Seattle City (spot)Light: Toni LeClare

Antoinette (Toni) LeClare is a woman who saw an opportunity at Seattle City Light and seized it. As a hydroelectric operator, she is something of a rare breed; very few women have made a career out of the work she does.

Toni is quick to credit pioneers like Heidi Durham and Megan Cornish with paving the way for women in electrical trades at City Light, but despite her modesty Toni remains a ground breaker at the utility. After almost 34 years at City Light’s Skagit Hydroelectric Project, Toni has proven herself to be persistent, tough and very good at her job.

Toni’s work ethic has been rewarded with a leadership position. She is currently working as an out of class generation supervisor, one of five supervisors at the Skagit Project. In this week’s Seattle City (spot)Light, Toni talks about her career in the electricity-generating business.

OOC Generation Supervisor Toni LeClare

I came to work for Seattle City Light because they invited women into the workforce, just like the RSJI initiative today is trying to make our workforce look like the community at large. It’s flattering to me that people think of me as someone who broke ground for other women (and I probably was to some extent), but there were women before me who really took risks. They were very politically-minded and outspoken and really opened the doors for other women to come to work here.

Now women are supervisors, crew chiefs, lineworkers, operators or anything they want to be. But in my career, I’ve only known two other women who were hydro operators.

I am a high school graduate, with two years of college. I was working at an aluminum plant in Vancouver, WA, where I was apprenticing with the electrical maintenance crew when I got laid off. I had only been in the program for one year, but the aluminum company continued to pay for my school after I got laid off.

Minimal qualifications for applying for my City Light job were two years’ experience or the equivalent. City Light considered my time working at the aluminum plant in combination with my schooling in order to qualify me to take the test. I did well on the test and I must have had some OK interviews, because I got hired and started as a hydro operator in 1983.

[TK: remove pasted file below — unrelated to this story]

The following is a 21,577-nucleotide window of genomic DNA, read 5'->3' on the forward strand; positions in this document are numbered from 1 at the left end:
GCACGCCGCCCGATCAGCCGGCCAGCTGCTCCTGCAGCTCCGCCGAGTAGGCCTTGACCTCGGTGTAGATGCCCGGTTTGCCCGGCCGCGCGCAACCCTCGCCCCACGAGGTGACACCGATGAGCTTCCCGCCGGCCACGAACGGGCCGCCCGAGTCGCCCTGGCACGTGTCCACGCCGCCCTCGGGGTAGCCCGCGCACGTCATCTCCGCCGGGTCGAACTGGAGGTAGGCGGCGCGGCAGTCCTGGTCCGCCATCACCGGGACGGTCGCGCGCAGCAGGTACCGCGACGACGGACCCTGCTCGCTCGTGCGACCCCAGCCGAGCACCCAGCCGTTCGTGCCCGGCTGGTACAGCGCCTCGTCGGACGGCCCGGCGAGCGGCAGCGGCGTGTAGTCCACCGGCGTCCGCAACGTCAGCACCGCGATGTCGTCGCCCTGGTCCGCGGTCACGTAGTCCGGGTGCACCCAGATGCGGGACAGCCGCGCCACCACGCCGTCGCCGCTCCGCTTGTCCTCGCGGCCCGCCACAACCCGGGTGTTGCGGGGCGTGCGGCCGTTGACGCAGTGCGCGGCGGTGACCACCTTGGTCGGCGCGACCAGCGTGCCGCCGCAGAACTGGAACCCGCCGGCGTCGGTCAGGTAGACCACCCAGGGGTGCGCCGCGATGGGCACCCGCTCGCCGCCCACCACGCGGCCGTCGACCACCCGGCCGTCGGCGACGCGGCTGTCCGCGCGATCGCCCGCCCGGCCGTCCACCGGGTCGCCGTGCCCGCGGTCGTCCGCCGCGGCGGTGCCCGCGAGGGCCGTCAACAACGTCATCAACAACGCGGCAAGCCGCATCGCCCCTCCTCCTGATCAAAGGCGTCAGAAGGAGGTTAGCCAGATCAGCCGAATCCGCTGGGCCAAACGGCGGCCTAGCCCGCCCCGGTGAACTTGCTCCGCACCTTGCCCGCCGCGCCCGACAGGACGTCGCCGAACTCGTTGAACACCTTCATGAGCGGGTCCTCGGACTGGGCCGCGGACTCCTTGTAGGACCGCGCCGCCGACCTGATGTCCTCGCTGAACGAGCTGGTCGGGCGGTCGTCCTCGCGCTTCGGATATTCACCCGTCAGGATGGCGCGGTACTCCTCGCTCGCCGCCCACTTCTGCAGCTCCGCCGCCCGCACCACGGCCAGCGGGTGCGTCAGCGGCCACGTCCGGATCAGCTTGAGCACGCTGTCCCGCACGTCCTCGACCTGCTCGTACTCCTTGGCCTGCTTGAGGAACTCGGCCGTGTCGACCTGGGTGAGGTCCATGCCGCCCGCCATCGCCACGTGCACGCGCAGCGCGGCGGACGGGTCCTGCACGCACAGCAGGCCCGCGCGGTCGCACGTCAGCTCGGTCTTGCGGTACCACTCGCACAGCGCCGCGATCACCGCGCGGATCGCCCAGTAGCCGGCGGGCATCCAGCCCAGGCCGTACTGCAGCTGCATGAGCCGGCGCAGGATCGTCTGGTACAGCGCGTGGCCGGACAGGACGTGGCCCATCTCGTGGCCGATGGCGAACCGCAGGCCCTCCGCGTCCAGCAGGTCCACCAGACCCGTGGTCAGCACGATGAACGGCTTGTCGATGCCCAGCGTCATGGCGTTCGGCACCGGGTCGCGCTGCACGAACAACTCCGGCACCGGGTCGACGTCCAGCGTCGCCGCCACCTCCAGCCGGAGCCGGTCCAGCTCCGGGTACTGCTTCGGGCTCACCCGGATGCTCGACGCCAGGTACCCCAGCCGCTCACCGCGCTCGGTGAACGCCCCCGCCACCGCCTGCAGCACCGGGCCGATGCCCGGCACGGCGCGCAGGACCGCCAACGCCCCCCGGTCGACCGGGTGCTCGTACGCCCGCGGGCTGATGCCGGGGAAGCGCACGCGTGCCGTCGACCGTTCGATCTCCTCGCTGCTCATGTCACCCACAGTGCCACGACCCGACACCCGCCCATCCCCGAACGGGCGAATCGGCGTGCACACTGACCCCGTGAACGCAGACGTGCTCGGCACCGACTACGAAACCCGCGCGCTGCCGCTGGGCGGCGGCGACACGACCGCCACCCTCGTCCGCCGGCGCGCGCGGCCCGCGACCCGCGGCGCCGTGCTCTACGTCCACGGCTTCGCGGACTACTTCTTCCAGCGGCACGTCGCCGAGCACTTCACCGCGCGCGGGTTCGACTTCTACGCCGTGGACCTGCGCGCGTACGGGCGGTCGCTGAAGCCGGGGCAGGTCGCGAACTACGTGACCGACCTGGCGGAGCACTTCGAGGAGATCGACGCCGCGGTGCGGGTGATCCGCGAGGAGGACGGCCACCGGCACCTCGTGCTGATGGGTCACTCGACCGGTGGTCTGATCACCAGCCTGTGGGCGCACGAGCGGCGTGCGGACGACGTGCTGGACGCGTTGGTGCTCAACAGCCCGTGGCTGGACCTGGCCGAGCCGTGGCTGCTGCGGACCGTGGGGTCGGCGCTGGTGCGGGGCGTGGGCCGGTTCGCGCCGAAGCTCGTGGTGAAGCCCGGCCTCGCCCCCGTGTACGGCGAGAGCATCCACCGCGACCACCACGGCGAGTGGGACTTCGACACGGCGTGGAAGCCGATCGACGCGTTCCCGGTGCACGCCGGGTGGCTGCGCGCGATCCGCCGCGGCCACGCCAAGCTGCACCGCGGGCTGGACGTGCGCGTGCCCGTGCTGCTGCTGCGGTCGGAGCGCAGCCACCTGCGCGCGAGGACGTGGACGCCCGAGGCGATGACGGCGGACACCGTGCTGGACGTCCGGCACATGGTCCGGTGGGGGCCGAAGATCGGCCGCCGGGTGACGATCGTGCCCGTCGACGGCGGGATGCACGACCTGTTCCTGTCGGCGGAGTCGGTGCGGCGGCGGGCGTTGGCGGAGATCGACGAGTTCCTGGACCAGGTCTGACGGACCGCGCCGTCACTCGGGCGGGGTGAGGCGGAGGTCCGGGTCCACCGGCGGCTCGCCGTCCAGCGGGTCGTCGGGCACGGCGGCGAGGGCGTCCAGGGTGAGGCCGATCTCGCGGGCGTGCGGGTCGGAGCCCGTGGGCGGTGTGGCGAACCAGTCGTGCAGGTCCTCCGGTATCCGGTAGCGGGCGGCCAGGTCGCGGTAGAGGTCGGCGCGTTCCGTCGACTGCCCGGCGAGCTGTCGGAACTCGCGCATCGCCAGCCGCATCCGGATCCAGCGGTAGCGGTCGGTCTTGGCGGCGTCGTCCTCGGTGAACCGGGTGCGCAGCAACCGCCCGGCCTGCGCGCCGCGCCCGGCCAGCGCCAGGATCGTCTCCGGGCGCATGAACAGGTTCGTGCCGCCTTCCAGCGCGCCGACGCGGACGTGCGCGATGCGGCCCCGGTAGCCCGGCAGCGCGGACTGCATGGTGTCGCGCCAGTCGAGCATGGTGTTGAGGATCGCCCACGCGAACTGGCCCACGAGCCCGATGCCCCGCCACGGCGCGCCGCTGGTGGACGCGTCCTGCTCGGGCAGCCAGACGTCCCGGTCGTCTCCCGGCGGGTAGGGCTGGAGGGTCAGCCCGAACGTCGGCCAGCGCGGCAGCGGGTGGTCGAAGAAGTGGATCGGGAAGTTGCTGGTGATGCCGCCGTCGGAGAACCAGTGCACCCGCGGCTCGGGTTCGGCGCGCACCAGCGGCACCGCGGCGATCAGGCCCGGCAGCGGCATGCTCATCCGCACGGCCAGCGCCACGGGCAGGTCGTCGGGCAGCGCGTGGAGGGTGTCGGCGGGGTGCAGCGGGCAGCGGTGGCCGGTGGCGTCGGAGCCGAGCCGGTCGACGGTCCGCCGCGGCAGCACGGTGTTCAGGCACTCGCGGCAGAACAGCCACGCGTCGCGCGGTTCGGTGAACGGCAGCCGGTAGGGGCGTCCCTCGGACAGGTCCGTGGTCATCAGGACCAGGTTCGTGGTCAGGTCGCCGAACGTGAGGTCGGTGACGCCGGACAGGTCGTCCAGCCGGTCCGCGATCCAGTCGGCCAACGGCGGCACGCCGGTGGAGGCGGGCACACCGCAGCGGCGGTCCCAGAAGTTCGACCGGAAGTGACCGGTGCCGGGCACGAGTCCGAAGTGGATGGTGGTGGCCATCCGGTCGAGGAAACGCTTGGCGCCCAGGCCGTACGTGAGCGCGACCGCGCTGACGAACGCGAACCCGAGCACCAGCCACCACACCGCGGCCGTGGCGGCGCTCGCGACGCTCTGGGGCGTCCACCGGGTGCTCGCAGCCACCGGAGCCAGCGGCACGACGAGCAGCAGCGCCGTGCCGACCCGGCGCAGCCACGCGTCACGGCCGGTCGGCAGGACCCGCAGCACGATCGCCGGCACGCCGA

It was challenging when I came to work at the Skagit Project. Operator jobs are very sought after, and I took a lot of flak. There was a rumor mill going that said I hadn’t passed my test and lots of other things. I had to overcome people’s preconceived notions about me. I thought about leaving, but I’m pretty stubborn. The harder it got, the more determined I became to stick it out.

So it was difficult for me at first. When you’re an operator, you eat, sleep and breathe the job. My son was eight years old when I started working in Newhalem, and I was a single parent. The operating job is very demanding of your time. When he was playing sports in school and I was working all these weird shifts, I still made it out to support him.

I lived in the camp for 27 years and responded to callouts during that time. I’m proud of the fact that I would go out by myself, in the in the middle of the night and the worst weather imaginable, to respond to a bad situation. I was in the volunteer fire department for 20 years and I was an EMT for 13, so most people see me as very competent. I have a sense of accomplishment about that, and it gives me confidence.

The way I look at things, if you have an interest, you pursue it. Don’t be afraid to think outside of the traditional jobs women have had over the years. My mother was a very good secretary, but I always knew I didn’t want to do what she did. When you have an opportunity, you can either make the best of it or let it pass you by. Now I make a very good living here.

I get along with men really well, but that doesn’t mean that I look at things the same way men do. And I don’t keep my mouth shut if something needs to be said. I hope my presence here brings some balance. I really care about what happens here, and I’m emotionally involved.